One of the world’s largest and most significant collections of fabric and wallpaper samples is now available to view for the first time at The Monastery in Manchester.
The Print Pattern Archive consisting of more than 50,000 pieces dating back to the 1700s is estimated to be worth millions. The extensive catalogue of swatches form a commercial collection still used today, providing inspiration for new designs for some of the UK’s biggest clothing manufactures such as ASOS, M&S, Next and Boden and top British design houses including Alexander McQueen and Vivienne Westwood.
The treasure trove of print patterns was originally based in New York. It was brought to the UK by top textile designer Cheryl O’Meara, who was gifted the collection by Marlene Goldstein, who started building the archive over three decades ago. Cheryl worked for Marlene in New York in 1997, helping to set up a design studio alongside the archive. Twenty years later Marlene got back in touch as she wanted Cheryl to be the new custodian of the collection and take it to England. She knew Cheryl was the only person who loved and understood the Print Pattern Archive like she did and could breathe new life into it.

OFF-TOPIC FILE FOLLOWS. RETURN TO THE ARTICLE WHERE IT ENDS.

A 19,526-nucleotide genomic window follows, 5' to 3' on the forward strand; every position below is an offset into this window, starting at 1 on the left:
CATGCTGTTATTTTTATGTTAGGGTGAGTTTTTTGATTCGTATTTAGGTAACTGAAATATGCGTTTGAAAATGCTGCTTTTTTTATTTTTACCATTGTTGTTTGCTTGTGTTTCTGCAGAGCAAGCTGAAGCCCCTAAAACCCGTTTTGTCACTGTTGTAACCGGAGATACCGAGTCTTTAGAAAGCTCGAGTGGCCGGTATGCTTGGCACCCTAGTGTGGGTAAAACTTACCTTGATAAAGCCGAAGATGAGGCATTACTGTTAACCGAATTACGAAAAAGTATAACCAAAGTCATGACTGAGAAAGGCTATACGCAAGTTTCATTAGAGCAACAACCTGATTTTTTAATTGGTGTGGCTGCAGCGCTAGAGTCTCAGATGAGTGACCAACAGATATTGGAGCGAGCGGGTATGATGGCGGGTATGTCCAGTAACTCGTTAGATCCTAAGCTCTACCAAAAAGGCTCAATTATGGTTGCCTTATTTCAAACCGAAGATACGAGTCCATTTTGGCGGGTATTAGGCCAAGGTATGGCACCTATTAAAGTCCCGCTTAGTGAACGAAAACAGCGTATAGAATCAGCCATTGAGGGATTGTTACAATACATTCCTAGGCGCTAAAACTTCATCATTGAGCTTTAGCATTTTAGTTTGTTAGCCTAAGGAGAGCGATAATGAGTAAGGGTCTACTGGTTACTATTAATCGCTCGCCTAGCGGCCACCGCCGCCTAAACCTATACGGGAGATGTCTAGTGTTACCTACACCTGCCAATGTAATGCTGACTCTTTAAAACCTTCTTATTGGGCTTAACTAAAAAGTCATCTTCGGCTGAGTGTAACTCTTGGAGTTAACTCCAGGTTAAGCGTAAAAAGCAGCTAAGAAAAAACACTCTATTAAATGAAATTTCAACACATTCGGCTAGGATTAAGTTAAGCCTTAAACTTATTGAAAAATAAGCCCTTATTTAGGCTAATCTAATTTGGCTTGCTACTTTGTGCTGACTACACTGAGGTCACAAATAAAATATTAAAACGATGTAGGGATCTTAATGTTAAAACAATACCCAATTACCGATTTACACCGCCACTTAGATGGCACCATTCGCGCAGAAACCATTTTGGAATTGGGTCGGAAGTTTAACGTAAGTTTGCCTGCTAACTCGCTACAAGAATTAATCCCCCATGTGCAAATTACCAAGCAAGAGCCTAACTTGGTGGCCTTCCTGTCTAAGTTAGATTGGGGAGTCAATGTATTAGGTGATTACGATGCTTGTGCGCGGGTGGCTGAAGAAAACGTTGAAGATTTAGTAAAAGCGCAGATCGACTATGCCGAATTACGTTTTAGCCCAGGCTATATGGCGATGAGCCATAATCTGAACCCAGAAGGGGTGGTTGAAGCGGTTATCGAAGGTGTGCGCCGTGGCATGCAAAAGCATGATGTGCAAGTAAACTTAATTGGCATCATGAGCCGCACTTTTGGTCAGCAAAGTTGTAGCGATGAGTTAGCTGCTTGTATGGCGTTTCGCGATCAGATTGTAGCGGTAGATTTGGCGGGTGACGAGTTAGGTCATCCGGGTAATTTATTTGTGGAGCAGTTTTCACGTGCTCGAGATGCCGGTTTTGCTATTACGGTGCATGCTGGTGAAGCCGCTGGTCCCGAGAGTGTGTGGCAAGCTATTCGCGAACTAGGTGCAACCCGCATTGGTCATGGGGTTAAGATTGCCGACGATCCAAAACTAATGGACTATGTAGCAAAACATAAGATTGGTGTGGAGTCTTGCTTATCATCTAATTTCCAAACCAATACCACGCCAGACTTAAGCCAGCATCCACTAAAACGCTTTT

Now permanently based at The Monastery in Gorton, Cheryl O’Meara will open the archive to the public on the first Monday of every month, giving talks at 1.30pm and 3pm. Tickets are £10 per person and can be bought via The Monastery website here. Places are limited so booking is essential.
Elaine Griffiths, chief executive of The Monastery said: “It’s wonderful to have this priceless, private collection here at The Monastery. This building was built by The Franciscans and St Francis’s father was textile merchant so, along with Manchester’s heritage as the textile capital of the world, it’s fitting to give the archive a home here. Cheryl’s collection contains so many historically significant pieces. We are so lucky to have Cheryl with us. Her amazing talent, and keen commercial eye, is recognised by the biggest names in fashion and she really is at the top of her game. This archive will influence the clothes and interiors we see on the high street now and in the years to come.”
Cheryl O’Meara, who owns the Print Pattern Archive said: “This is a remarkably diverse collection of fabrics and wallpapers spanning nearly two centuries and I can’t wait to show it to the public for the first time. We have ditsy prints from the 1920s to bold patterns from the 70s and even fine woven silk patterns from China that are 150 years old. Although all the items are very precious, I want them to be accessible. It’s a working archive and not a museum exhibit so visitors will be able to open the wallpaper and swatch books and feel the fabrics. It’s an incredibly special collection, with so much energy, so it’s really no surprise it’s ended up at The Monastery. It’s the perfect place to house it.”